Julian Assange may have been cut off from the internet when his access was "intentionally severed by a state party."

But the talk online — surrounding the WikiLeaks founder's exposé on Democratic presidential candidate Hillary Clinton — is not about to die down.

Netizens and media observers on Twitter and Facebook have trended with support for Assange. Others have expressed shock over Clinton's supposed backdoor dealings to court Wall Street and her alleged tactics to "galvanize" demographics such as the Latino voters.

Ecuador Shut Down Assange's Internet Access

On Monday, WikiLeaks said Assange had been denied internet access by the government of Ecuador, putting allegations to rest that the United States or United Kingdom may have been behind a supposed cyber attack to silence him.

"We can confirm Ecuador cut off Assange's internet access Saturday, 5 p.m. GMT, shortly after publication of [Hillary] Clinton's Goldman Sachs speeches," WikiLeaks announced on Twitter. The anti-secrecy group maintained it has "contingency plans" in place and a fresh batch of emails exposing Clinton.

Assange has been in asylum at the Embassy of Ecuador in London since 2012, after the leftist government of Rafael Correa guaranteed Assange's right to free speech. But the recent internet shutdown by the embassy may soon test the limit of Ecuador's support for the transparency activist.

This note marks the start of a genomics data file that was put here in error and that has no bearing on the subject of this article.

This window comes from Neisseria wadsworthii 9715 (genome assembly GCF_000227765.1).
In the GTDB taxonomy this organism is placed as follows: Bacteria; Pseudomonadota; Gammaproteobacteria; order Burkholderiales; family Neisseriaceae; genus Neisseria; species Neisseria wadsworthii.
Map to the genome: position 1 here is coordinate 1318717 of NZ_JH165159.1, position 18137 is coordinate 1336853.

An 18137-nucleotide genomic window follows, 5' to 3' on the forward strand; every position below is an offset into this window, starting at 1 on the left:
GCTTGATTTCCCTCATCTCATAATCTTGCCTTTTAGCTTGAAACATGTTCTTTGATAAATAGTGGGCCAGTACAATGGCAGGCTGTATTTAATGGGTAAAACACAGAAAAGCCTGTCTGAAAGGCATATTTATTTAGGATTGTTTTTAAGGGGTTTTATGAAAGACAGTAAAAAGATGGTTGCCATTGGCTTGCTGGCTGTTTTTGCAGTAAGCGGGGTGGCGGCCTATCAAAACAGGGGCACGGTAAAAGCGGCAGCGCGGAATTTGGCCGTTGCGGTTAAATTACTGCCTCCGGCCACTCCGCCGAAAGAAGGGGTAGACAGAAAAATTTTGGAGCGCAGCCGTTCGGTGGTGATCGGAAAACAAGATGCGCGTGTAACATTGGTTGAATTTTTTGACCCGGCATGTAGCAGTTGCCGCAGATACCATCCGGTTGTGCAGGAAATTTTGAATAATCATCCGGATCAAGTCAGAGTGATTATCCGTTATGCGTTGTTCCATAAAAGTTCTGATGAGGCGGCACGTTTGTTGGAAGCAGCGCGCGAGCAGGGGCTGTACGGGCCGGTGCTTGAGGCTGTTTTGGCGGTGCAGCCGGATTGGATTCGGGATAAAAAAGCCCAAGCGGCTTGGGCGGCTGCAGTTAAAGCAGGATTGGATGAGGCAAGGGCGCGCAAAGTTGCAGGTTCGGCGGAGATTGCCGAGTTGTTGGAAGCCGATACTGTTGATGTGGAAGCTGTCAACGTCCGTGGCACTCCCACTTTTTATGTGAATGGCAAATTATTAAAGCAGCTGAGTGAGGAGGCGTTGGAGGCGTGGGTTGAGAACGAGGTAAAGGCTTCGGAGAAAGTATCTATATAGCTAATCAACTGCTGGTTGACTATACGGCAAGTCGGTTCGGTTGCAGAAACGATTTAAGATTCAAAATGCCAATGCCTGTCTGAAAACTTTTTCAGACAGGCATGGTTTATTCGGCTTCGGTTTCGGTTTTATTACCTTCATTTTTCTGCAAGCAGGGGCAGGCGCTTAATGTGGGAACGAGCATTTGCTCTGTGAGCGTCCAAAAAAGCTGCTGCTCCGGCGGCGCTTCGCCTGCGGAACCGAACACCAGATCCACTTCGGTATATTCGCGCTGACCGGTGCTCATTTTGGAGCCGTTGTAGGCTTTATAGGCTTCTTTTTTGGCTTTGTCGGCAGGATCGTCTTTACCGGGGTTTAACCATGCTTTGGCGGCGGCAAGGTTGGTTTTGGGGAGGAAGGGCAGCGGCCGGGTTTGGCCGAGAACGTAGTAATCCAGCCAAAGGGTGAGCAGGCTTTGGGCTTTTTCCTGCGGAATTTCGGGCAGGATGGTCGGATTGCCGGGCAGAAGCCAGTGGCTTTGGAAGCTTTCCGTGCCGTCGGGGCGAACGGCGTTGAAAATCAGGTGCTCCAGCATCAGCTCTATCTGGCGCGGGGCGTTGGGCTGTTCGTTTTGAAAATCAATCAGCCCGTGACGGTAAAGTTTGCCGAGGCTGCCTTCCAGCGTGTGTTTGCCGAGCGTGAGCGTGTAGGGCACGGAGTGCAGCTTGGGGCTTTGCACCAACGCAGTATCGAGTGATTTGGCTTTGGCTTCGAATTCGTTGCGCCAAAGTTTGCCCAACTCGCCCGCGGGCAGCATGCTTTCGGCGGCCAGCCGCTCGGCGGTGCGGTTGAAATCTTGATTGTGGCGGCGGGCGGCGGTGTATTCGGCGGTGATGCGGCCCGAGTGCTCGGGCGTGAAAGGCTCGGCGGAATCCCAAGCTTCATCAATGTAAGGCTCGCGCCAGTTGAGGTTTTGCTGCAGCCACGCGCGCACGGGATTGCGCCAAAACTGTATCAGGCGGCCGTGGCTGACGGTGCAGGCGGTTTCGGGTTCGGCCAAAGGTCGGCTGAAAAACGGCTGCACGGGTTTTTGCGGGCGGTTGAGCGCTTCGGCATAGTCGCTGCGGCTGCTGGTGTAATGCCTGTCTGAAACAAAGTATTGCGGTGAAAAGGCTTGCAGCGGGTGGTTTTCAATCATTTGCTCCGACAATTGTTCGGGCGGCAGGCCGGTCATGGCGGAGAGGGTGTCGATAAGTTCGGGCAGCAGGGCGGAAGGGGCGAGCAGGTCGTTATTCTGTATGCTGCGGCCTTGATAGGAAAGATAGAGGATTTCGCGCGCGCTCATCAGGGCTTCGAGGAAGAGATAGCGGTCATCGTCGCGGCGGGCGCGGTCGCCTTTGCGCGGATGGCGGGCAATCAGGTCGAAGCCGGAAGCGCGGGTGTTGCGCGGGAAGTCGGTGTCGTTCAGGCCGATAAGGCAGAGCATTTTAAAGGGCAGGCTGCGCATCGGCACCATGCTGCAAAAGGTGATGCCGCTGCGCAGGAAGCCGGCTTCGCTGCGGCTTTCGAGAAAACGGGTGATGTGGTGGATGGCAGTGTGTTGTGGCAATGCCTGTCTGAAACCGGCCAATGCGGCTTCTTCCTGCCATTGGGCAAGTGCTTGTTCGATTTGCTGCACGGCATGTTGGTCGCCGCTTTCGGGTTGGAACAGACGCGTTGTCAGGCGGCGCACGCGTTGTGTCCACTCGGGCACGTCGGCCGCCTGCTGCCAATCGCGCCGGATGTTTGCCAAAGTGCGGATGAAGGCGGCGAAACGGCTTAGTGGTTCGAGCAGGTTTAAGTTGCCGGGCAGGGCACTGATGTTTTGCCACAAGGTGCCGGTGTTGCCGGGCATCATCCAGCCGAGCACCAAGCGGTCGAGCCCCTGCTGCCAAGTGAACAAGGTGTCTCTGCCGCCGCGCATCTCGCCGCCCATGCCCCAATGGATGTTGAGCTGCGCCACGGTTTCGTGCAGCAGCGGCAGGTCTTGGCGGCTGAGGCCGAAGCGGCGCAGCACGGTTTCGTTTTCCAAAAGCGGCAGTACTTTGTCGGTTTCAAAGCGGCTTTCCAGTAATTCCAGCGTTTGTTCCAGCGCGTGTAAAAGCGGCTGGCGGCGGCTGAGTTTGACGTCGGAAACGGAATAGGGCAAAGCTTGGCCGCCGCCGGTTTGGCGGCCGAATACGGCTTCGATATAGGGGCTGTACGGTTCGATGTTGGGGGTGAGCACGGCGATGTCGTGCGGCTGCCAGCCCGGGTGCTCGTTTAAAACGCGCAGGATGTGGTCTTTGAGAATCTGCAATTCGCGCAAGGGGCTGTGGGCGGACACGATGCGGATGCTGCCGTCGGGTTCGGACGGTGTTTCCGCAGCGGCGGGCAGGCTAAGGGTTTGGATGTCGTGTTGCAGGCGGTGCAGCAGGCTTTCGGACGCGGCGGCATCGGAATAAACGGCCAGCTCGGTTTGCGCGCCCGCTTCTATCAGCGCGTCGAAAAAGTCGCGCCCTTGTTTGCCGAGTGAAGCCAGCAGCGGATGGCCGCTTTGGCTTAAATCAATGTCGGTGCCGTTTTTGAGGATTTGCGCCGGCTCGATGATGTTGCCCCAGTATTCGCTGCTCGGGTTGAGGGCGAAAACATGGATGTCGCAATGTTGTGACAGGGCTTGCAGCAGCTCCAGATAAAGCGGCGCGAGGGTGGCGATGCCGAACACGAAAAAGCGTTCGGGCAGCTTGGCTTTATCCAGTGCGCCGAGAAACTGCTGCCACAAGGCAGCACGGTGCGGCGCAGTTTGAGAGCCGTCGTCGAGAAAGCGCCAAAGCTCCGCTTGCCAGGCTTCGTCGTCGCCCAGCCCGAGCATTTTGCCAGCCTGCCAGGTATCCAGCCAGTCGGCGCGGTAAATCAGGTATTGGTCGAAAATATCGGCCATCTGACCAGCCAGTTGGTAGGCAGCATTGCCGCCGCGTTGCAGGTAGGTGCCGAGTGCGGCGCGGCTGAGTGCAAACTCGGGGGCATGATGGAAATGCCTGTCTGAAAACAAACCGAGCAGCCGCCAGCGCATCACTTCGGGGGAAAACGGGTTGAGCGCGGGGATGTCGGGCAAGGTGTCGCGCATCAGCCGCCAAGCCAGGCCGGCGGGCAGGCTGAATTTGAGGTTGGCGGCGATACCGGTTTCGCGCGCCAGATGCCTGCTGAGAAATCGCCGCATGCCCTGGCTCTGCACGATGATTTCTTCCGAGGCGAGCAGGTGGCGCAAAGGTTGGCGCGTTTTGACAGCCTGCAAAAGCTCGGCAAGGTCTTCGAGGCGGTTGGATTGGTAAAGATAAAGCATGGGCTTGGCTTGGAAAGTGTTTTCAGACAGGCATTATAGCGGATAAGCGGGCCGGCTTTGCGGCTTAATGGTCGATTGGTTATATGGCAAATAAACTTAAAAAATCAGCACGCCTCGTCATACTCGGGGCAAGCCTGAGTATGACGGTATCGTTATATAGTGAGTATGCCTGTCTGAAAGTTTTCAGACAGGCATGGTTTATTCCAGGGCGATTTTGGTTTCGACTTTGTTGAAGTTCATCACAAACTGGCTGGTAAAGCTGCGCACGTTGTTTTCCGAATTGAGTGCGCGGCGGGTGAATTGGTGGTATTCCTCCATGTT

It is unclear at this point what exactly prompted the embassy to cut off Assange's access, although reports point to a reminder that Correa openly supports Clinton in the presidential race.

"For the good of the United States and the world ... I would like Hillary to win," said Correa before media outfit Russia Today.

But a representative of Ecuador, who spoke with Press Association, says the country remains committed to protecting Assange and upholding the political asylum.

#FreeJulian Trends On Twitter And Facebook

Despite the shutdown, netizens have rallied around the new information dumped by WikiLeaks concerning Clinton.

The move has sparked interest in the content of about 40,000 to 50,000 emails stolen from the personal accounts of former White House adviser John Podesta, who is now in charge of the Clinton campaign.

Among the issues exposed in the dump were Clinton's supposed willingness to have a "covert" role in Syria operations; her seemingly close ties to investment bank Goldman Sachs; and her campaign team's alleged strategies for defending her "flip-flopping" on gay marriage. The Clinton camp has neither confirmed nor denied the veracity of the leaks.

On Facebook, more than a million netizens were talking about "Julian Assange" and his "silencing."

Among Twitter's top trends on Monday morning was the hashtag #FreeJulian — virtually becoming the battlecry of Assange supporters, anti-Clinton forces and those calling for government transparency.

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